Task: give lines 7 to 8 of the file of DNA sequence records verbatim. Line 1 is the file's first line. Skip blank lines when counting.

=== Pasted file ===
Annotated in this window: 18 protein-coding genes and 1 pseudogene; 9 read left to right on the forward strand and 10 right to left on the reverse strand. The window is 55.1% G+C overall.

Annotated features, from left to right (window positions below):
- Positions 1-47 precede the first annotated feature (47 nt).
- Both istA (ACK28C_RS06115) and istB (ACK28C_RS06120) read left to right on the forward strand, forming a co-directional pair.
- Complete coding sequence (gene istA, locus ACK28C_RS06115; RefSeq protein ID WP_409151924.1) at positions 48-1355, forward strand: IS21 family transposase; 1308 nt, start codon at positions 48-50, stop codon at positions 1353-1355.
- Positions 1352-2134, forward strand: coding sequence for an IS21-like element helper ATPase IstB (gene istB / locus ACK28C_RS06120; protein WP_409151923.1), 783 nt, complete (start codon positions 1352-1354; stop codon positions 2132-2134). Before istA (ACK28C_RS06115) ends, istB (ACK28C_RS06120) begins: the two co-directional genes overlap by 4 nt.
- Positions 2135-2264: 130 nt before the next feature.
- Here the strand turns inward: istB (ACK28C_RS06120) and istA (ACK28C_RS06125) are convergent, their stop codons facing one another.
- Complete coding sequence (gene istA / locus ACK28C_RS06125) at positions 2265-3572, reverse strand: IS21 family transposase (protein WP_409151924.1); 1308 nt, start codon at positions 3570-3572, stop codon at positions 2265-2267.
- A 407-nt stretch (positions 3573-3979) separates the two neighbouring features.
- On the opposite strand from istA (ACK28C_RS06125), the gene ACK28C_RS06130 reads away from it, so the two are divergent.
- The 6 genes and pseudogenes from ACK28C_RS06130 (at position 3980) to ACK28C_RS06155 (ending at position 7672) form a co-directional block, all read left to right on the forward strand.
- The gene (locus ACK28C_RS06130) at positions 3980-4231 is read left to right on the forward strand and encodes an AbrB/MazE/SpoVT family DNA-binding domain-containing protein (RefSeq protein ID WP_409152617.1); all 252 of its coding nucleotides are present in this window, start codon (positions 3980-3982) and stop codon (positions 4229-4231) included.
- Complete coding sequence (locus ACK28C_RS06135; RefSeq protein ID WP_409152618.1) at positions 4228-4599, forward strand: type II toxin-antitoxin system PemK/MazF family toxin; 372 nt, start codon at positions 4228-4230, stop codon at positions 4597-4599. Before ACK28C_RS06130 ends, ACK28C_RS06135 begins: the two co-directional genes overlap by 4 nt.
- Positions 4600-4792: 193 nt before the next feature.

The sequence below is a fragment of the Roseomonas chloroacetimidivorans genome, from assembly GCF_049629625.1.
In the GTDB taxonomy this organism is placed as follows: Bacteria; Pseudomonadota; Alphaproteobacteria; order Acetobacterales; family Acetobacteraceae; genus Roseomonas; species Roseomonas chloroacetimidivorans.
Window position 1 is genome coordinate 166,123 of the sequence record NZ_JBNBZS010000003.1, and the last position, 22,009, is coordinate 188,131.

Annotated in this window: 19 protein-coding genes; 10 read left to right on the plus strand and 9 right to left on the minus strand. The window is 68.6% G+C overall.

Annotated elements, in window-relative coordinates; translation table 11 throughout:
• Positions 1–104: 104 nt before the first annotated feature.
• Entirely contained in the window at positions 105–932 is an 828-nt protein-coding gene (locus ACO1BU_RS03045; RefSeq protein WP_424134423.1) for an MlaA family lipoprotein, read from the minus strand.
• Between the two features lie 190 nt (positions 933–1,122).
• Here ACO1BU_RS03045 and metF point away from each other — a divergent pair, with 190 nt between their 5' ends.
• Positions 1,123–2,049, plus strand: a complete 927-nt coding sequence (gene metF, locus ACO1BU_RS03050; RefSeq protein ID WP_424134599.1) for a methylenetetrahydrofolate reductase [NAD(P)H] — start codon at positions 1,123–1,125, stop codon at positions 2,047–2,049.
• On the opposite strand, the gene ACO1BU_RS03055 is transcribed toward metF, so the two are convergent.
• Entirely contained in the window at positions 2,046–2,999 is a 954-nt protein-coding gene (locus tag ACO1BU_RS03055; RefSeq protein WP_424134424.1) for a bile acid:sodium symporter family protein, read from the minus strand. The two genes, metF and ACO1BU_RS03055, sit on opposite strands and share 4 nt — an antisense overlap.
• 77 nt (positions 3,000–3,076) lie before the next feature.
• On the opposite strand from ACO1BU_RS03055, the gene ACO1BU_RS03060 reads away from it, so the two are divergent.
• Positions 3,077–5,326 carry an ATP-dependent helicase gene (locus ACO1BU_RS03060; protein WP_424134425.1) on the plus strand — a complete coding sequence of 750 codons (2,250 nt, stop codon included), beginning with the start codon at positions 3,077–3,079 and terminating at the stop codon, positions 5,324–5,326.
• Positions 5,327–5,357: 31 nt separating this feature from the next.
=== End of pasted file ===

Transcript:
- Positions 2135-2264: 130 nt before the next feature.
- Here the strand turns inward: istB (ACK28C_RS06120) and istA (ACK28C_RS06125) are convergent, their stop codons facing one another.